Ken Aiello’s Dissertation Defense

  • Posted on: 8 November 2018
  • By: admin

On November 7, 2018, Ken Aiello successfully defended his dissertation titled “Systematic Analysis of the Factors Contributing to the Variation and Change of the Microbiome Concept.” He will continue his research as a postdoctoral researcher in the Global Biosocial Complexity Initiative. The Laubichler Lab congratulates Dr. Aiello on a job well done!

Want to know what Aiello’s dissertation is about? Read the abstract!












Systematic Analysis of the Factors Contributing to the Variation and Change of the Microbiome Concept


Abstract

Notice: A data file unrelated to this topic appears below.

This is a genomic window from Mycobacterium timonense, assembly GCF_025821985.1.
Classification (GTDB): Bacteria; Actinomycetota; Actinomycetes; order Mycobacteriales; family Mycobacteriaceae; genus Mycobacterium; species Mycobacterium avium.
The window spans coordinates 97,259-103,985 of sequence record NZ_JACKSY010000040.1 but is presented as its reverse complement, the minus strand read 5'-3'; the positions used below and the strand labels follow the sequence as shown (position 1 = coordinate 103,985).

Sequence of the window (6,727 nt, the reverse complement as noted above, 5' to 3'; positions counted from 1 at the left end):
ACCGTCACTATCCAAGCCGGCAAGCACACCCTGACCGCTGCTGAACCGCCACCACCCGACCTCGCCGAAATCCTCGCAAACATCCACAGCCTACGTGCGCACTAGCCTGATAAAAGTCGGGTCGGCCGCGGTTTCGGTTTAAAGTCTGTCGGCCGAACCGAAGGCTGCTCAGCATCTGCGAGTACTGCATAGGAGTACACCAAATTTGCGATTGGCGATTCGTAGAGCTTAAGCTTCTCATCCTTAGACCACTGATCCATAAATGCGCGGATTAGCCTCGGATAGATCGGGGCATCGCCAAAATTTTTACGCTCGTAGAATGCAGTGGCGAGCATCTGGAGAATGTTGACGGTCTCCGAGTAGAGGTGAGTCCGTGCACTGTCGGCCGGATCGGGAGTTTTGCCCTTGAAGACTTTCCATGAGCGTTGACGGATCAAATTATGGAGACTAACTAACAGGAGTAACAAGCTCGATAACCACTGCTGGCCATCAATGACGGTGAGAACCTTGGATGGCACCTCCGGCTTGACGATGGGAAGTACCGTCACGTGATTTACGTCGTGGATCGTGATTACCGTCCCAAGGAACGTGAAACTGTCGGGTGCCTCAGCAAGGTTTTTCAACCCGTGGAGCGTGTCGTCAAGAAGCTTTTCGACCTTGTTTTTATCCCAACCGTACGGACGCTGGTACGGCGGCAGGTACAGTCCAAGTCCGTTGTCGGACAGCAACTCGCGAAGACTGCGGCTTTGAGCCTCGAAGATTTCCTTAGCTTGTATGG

Understanding changes and trends in biomedical knowledge is crucial for individuals, groups, and institutions as biomedicine improves people’s lives, supports national economies, and facilitates innovation. However, as knowledge changes what measurable evidence illustrates that knowledge changes? In the case of the microbiome, a multi-dimensional concept from biomedicine, there are significant increases in publications, citations, funding, collaborations, and other explanatory variables or contextual factors. What is observed in the microbiome or any historical evolution of a scientific field or scientific knowledge, is that these changes are related to changes in knowledge, but what is not understood is how to systematically measure and track changes in knowledge. This investigation highlights how contextual factors from the language and social context of the microbiome are related to changes in the usage, meaning, and scientific knowledge on the microbiome. Two interconnected studies systematically examining the variation and change of the microbiome via qualitative and quantitative evidence are presented. First, the concepts microbiome, metagenome, and metabolome are compared to determine the boundaries of the microbiome concept in relation to other concepts where the conceptual boundaries have been cited as overlapping. A collection of publications for each concept or corpus is presented, with a focus on how to create, clean, and curate large data collections. This study concludes with suggestions on how to analyze biomedical concepts using a hybrid approach that combines results from the larger language context and individual words. Second, the results of a systematic review that synthesizes the variation and change of microbiome research, funding, and knowledge is explored. A corpus of approximately 28,000 articles on the microbiome are characterized, and a spectrum of microbiome interpretations based on differences related to context are described. The overall results indicate the microbiome is a separate concept from the metagenome and metabolome, and the variation and change to the microbiome concept was influenced by contextual factors. The findings also suggest the systematic conceptual change of the microbiome is either representative of how concepts supported by extensive resources behave within biomedicine or a preview of future new dynamics within science.




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